Nigeria Matters

Made in Lagos for Nigeria

It is a common practice amongst social scientists and political philosophers that occupy themselves with the thought of how best to manage or improve their country and world to seek and study model places that they can use as example to embody their ideas and to convince those that should care about what to aspire to become. Nowhere is perfect, hence, models are hard to find. Thinkers are therefore forced to find their models in three ways: mostly by digging into the past, sometimes by cutting and pasting pieces from various states or even by inventing their own imaginary states.

History and political literature is full of such examples. Three of my favourites come from Niccolo Machiavelli, Jean-Jacques Rousseau and Thomas More. Whilst Machiaveli is known mostly for his short digest “The Prince”, most scholars agree that his most scientific and significant work is actually “Discourses on Livy” in which he used the ancient Rome as an example of what a republic should be. Rousseau in his classic “The Social Contract” used Geneva as a model city where men were free. Sir More invented his own Utopia to illustrate a perfect society.

As we look at the problems facing Nigeria and try to find best international practices and ideal types of solutions to offer to those in charge of affairs, one of the most recurrent comments one hears is “this is Nigeria, that idea cannot work here!” Those who make such comments base it on two main elements: their knowledge of Nigeria because they live there (or their being on ground as they say in the Nigerian parlance) and the so-called peculiarity of Nigeria.

The televised gubernatorial debate that took place in Lagos last week has forcefully placed Lagos state on a level that requires some considerations. In a year littered with uncertainty and doubts that things can really change for the better, one of the many things the event showed us is that a decent debate can be conducted in Nigeria and that if well-managed Nigerian politicians too can follow simple rules.

Lest we forget, having public debates constitutes both a symbolic and practical fundamental parts of any election because it is the only chance where voters get to place candidates and their ideas side by side in order to make an informed choice. Debates are also a symbolic democratic ritual that shows candidates have respect for and are accountable to voters. Generally, incumbents and those ahead in the polls try to avoid debates because it opens them to proper assessments and cross-examinations. On the other hand, contestants and those behind in the polls, tend to clamour for debates because that gives them the opportunity to reach audiences they might not ordinarily reach and above all to highlight the weakness of their rivals.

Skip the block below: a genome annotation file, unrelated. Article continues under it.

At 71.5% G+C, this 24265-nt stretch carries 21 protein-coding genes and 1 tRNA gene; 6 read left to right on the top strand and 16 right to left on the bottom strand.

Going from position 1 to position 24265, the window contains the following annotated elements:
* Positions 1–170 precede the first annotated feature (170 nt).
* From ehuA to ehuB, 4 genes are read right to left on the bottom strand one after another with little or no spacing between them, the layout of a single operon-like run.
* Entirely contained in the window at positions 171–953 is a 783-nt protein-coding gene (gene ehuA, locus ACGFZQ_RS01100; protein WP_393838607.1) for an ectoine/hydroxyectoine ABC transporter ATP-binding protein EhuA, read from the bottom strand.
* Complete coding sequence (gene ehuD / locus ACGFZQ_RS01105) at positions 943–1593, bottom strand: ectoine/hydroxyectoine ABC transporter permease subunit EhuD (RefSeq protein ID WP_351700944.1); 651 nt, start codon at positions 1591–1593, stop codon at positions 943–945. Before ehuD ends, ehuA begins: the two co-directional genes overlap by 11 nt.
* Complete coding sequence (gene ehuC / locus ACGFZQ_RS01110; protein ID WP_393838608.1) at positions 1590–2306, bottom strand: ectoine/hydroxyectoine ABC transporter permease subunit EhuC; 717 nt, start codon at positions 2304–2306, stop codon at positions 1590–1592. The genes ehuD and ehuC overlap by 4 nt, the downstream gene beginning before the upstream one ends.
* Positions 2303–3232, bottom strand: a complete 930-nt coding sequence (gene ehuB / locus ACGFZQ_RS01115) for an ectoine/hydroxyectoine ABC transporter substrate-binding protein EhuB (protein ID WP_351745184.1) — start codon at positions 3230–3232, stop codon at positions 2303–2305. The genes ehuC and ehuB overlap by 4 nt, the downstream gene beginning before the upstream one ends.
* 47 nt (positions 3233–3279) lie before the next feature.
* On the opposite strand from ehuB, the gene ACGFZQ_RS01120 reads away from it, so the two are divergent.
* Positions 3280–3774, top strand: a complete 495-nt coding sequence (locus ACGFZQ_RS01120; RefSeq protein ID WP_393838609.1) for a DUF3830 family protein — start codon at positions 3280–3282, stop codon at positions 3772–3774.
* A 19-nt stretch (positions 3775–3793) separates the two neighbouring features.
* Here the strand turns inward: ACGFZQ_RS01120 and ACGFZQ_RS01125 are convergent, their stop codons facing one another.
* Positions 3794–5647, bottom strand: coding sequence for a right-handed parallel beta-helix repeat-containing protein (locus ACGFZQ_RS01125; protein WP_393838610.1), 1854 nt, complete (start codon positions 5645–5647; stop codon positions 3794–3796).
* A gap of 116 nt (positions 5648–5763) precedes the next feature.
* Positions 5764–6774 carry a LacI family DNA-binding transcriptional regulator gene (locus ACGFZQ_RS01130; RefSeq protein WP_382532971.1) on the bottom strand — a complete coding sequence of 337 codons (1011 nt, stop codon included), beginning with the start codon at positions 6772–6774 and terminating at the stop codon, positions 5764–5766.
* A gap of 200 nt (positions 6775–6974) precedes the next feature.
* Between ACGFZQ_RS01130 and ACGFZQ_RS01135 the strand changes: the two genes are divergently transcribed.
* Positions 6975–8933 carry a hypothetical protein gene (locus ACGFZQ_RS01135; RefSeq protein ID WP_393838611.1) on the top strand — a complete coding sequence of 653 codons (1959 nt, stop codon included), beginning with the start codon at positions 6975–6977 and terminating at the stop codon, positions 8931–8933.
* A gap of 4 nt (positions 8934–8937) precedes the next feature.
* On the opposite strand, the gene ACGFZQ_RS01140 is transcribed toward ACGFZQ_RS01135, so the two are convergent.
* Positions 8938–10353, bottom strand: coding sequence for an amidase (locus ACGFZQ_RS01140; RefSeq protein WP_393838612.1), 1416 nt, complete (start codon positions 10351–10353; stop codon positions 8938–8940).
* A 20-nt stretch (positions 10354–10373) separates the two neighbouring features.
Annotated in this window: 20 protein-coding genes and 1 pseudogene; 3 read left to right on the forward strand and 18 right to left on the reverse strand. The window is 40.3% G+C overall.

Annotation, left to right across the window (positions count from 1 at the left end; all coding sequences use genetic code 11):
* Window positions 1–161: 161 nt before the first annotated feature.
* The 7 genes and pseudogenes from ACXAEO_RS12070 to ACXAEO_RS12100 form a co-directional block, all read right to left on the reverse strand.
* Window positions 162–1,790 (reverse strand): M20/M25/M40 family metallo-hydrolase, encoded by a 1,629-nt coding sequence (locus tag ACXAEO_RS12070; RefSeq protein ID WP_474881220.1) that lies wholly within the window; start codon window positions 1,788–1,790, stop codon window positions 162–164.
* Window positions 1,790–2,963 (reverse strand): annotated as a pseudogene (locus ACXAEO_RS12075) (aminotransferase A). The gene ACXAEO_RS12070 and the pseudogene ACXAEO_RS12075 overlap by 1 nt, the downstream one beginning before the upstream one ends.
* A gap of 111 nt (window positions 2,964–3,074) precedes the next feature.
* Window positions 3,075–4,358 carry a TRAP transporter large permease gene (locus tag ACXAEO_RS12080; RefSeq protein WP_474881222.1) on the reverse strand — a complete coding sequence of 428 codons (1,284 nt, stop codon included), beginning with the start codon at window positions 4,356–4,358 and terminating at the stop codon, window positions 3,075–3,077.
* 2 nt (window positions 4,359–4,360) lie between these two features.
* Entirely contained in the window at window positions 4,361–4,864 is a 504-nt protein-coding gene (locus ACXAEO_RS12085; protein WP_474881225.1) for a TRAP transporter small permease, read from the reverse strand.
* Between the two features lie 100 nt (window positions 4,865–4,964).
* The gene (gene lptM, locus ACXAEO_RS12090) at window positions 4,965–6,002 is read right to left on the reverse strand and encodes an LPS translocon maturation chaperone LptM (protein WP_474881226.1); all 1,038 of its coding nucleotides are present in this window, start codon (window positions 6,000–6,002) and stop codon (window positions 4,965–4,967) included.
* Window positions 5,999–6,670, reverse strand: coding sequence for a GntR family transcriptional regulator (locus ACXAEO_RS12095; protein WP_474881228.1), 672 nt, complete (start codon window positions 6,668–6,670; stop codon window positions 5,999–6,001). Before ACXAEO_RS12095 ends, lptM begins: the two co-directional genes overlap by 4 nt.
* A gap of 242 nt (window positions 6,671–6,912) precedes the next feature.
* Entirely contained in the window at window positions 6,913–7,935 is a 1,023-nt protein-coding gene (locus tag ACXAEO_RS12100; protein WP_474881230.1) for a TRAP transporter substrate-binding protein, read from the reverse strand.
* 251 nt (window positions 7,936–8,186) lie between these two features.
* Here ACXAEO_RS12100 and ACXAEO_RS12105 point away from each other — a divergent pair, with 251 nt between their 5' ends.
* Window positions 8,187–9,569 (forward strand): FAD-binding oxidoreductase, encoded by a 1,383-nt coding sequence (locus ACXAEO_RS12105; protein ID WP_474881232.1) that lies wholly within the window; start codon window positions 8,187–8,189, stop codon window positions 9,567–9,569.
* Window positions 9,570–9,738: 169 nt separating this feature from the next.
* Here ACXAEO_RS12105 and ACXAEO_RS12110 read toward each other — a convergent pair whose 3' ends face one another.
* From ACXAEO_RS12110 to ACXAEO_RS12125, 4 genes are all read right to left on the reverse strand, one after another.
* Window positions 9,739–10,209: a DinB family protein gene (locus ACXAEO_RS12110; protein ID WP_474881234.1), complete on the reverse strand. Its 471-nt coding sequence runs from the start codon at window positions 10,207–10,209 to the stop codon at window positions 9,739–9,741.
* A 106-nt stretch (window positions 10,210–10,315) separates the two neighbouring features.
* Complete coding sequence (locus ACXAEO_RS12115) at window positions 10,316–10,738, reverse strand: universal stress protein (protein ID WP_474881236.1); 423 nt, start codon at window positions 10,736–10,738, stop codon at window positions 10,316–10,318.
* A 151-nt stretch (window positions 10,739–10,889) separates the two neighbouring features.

Elsewhere, the law or tradition, public pressure and a certain level of civic sense tend to force reluctant candidates to debates. In a country like Nigeria, where all these are not clearly and automatically in place, one needs to give kudos to the Lagos state governor for accepting to fully participate with his rivals. Lagos is quite a lucky state none of the candidates on the podium came across as a thug, dullard or a freak and although a few untruths were proffered, they all deserve our applause for behaving with dignity and trying their best to appear competent.

Beyond what divides or attracts us in each candidate that was on that podium, the debate also showed all of us that political confrontations should and can take place without bitterness or violence in Nigeria. During that public debate, those politicians did not fight each other so there is no reason for citizens and voters to fight each other. Each politician spoke with respect to voters and humbly put himself forward to be elected for the post of governor. That is the way things ought to be, that is the essence of democracy. Voters too should stick to that model and for no reason should they think or behave as if they are the ones that should be serving politicians, that of course does not mean they should be rude.

As expected, that debate has generated a lot of interest and attention from people across the globe, even after the TV programmes thousands of peoples are still following it on the internet via YouTube and other similar forums. Whilst more can certainly be done to better inform citizens, voters in Lagos now have a better idea of who their candidates are and what they have to offer. They know what to expect if any of the candidates win and people can prepare themselves for such eventuality. This is important for organised groups such as businesses and even other and rational communities such as schools and religious denomination that need to plan and project.

In 2011, all Nigerians of goodwill with honest and upright intentions, regardless of their political affiliations or the candidate they support should seek the Lagos model and clamour for public debates with incumbents fully involved. It will be a chance for those who are not sure of whom to vote to make up their minds. Those who are sure of their candidates will get to show other voters their strength. We all as citizens will get the chance to be respected and considered by our politicians.

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